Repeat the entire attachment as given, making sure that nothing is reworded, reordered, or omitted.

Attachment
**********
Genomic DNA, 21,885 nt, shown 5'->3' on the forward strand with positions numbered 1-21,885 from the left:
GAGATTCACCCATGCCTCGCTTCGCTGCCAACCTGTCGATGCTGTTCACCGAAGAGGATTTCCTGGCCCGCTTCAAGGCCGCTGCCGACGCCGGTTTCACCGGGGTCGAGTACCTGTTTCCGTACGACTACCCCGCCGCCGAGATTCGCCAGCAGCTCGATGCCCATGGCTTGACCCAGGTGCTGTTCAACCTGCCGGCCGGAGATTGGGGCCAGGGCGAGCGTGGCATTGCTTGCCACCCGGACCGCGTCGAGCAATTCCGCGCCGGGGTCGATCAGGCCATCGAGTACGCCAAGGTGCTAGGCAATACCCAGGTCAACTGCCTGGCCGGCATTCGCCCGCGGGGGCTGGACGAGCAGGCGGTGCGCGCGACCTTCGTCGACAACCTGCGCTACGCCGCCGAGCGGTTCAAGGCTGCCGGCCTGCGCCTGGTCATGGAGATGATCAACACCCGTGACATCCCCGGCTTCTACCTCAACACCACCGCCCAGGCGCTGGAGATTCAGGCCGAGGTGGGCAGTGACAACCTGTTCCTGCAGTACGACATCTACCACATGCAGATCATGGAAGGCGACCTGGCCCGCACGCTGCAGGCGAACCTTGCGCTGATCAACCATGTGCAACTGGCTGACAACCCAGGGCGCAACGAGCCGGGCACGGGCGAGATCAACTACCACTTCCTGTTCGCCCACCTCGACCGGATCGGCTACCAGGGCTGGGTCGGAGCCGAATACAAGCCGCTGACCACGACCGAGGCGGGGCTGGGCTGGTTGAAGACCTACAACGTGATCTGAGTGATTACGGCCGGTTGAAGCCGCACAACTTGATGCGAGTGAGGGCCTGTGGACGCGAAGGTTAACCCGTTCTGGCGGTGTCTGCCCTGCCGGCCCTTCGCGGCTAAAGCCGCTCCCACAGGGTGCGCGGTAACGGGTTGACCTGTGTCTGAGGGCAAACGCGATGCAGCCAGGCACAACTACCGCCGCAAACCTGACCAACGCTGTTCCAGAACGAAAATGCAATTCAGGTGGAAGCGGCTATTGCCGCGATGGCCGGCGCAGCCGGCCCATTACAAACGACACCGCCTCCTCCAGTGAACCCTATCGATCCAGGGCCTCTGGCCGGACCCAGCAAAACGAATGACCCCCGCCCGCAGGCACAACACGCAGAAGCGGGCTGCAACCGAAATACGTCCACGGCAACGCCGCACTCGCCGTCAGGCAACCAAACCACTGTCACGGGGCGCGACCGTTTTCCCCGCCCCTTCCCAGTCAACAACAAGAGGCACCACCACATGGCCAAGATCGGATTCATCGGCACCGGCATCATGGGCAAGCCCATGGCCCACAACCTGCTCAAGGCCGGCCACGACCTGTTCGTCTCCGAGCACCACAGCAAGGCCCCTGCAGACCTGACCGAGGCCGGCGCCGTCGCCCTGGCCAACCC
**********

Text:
Genomic DNA, 21,885 nt, shown 5'->3' on the forward strand with positions numbered 1-21,885 from the left:
GAGATTCACCCATGCCTCGCTTCGCTGCCAACCTGTCGATGCTGTTCACCGAAGAGGATTTCCTGGCCCGCTTCAAGGCCGCTGCCGACGCCGGTTTCACCGGGGTCGAGTACCTGTTTCCGTACGACTACCCCGCCGCCGAGATTCGCCAGCAGCTCGATGCCCATGGCTTGACCCAGGTGCTGTTCAACCTGCCGGCCGGAGATTGGGGCCAGGGCGAGCGTGGCATTGCTTGCCACCCGGACCGCGTCGAGCAATTCCGCGCCGGGGTCGATCAGGCCATCGAGTACGCCAAGGTGCTAGGCAATACCCAGGTCAACTGCCTGGCCGGCATTCGCCCGCGGGGGCTGGACGAGCAGGCGGTGCGCGCGACCTTCGTCGACAACCTGCGCTACGCCGCCGAGCGGTTCAAGGCTGCCGGCCTGCGCCTGGTCATGGAGATGATCAACACCCGTGACATCCCCGGCTTCTACCTCAACACCACCGCCCAGGCGCTGGAGATTCAGGCCGAGGTGGGCAGTGACAACCTGTTCCTGCAGTACGACATCTACCACATGCAGATCATGGAAGGCGACCTGGCCCGCACGCTGCAGGCGAACCTTGCGCTGATCAACCATGTGCAACTGGCTGACAACCCAGGGCGCAACGAGCCGGGCACGGGCGAGATCAACTACCACTTCCTGTTCGCCCACCTCGACCGGATCGGCTACCAGGGCTGGGTCGGAGCCGAATACAAGCCGCTGACCACGACCGAGGCGGGGCTGGGCTGGTTGAAGACCTACAACGTGATCTGAGTGATTACGGCCGGTTGAAGCCGCACAACTTGATGCGAGTGAGGGCCTGTGGACGCGAAGGTTAACCCGTTCTGGCGGTGTCTGCCCTGCCGGCCCTTCGCGGCTAAAGCCGCTCCCACAGGGTGCGCGGTAACGGGTTGACCTGTGTCTGAGGGCAAACGCGATGCAGCCAGGCACAACTACCGCCGCAAACCTGACCAACGCTGTTCCAGAACGAAAATGCAATTCAGGTGGAAGCGGCTATTGCCGCGATGGCCGGCGCAGCCGGCCCATTACAAACGACACCGCCTCCTCCAGTGAACCCTATCGATCCAGGGCCTCTGGCCGGACCCAGCAAAACGAATGACCCCCGCCCGCAGGCACAACACGCAGAAGCGGGCTGCAACCGAAATACGTCCACGGCAACGCCGCACTCGCCGTCAGGCAACCAAACCACTGTCACGGGGCGCGACCGTTTTCCCCGCCCCTTCCCAGTCAACAACAAGAGGCACCACCACATGGCCAAGATCGGATTCATCGGCACCGGCATCATGGGCAAGCCCATGGCCCACAACCTGCTCAAGGCCGGCCACGACCTGTTCGTCTCCGAGCACCACAGCAAGGCCCCTGCAGACCTGACCGAGGCCGGCGCCGTCGCCCTGGCCAACCC